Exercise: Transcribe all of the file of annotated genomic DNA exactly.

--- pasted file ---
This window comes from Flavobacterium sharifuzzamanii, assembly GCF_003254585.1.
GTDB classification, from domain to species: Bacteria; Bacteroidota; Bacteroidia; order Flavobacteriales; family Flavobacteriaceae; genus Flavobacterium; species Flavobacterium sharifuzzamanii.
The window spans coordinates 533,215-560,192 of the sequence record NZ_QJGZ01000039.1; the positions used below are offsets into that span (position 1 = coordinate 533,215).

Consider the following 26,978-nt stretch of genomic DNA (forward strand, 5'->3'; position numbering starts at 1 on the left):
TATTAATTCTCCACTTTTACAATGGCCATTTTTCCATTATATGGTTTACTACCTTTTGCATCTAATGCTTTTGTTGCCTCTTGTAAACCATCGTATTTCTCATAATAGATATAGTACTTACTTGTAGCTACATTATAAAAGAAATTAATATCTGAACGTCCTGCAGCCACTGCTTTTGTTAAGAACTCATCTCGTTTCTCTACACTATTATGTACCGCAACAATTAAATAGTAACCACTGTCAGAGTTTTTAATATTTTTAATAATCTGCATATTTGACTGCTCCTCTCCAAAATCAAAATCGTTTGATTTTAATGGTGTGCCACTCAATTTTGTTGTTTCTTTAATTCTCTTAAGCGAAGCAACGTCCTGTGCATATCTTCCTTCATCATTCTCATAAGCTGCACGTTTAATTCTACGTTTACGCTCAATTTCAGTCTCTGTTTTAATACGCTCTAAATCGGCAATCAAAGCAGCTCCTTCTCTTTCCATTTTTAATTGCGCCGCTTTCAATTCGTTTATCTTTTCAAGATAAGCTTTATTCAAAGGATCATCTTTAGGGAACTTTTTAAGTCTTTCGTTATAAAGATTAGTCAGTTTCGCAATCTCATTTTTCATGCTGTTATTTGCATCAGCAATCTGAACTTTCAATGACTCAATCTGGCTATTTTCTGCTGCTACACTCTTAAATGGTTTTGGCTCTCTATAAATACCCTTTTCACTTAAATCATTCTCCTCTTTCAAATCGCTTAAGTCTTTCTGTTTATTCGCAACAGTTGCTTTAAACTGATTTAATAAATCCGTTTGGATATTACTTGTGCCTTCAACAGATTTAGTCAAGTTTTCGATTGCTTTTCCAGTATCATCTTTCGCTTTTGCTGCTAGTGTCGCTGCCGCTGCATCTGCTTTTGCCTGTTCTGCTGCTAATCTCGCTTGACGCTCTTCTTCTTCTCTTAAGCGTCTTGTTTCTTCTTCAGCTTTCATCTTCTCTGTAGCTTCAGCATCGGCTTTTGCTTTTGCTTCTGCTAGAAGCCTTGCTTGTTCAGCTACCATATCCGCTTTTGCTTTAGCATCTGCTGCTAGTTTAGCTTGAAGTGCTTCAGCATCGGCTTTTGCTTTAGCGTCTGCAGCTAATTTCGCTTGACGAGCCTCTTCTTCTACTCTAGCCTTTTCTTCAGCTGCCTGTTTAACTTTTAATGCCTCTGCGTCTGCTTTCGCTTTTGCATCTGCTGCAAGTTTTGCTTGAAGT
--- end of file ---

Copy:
This window comes from Flavobacterium sharifuzzamanii, assembly GCF_003254585.1.
GTDB classification, from domain to species: Bacteria; Bacteroidota; Bacteroidia; order Flavobacteriales; family Flavobacteriaceae; genus Flavobacterium; species Flavobacterium sharifuzzamanii.
The window spans coordinates 533,215-560,192 of the sequence record NZ_QJGZ01000039.1; the positions used below are offsets into that span (position 1 = coordinate 533,215).

Consider the following 26,978-nt stretch of genomic DNA (forward strand, 5'->3'; position numbering starts at 1 on the left):
TATTAATTCTCCACTTTTACAATGGCCATTTTTCCATTATATGGTTTACTACCTTTTGCATCTAATGCTTTTGTTGCCTCTTGTAAACCATCGTATTTCTCATAATAGATATAGTACTTACTTGTAGCTACATTATAAAAGAAATTAATATCTGAACGTCCTGCAGCCACTGCTTTTGTTAAGAACTCATCTCGTTTCTCTACACTATTATGTACCGCAACAATTAAATAGTAACCACTGTCAGAGTTTTTAATATTTTTAATAATCTGCATATTTGACTGCTCCTCTCCAAAATCAAAATCGTTTGATTTTAATGGTGTGCCACTCAATTTTGTTGTTTCTTTAATTCTCTTAAGCGAAGCAACGTCCTGTGCATATCTTCCTTCATCATTCTCATAAGCTGCACGTTTAATTCTACGTTTACGCTCAATTTCAGTCTCTGTTTTAATACGCTCTAAATCGGCAATCAAAGCAGCTCCTTCTCTTTCCATTTTTAATTGCGCCGCTTTCAATTCGTTTATCTTTTCAAGATAAGCTTTATTCAAAGGATCATCTTTAGGGAACTTTTTAAGTCTTTCGTTATAAAGATTAGTCAGTTTCGCAATCTCATTTTTCATGCTGTTATTTGCATCAGCAATCTGAACTTTCAATGACTCAATCTGGCTATTTTCTGCTGCTACACTCTTAAATGGTTTTGGCTCTCTATAAATACCCTTTTCACTTAAATCATTCTCCTCTTTCAAATCGCTTAAGTCTTTCTGTTTATTCGCAACAGTTGCTTTAAACTGATTTAATAAATCCGTTTGGATATTACTTGTGCCTTCAACAGATTTAGTCAAGTTTTCGATTGCTTTTCCAGTATCATCTTTCGCTTTTGCTGCTAGTGTCGCTGCCGCTGCATCTGCTTTTGCCTGTTCTGCTGCTAATCTCGCTTGACGCTCTTCTTCTTCTCTTAAGCGTCTTGTTTCTTCTTCAGCTTTCATCTTCTCTGTAGCTTCAGCATCGGCTTTTGCTTTTGCTTCTGCTAGAAGCCTTGCTTGTTCAGCTACCATATCCGCTTTTGCTTTAGCATCTGCTGCTAGTTTAGCTTGAAGTGCTTCAGCATCGGCTTTTGCTTTAGCGTCTGCAGCTAATTTCGCTTGACGAGCCTCTTCTTCTACTCTAGCCTTTTCTTCAGCTGCCTGTTTAACTTTTAATGCCTCTGCGTCTGCTTTCGCTTTTGCATCTGCTGCAAGTTTTGCTTGAAGT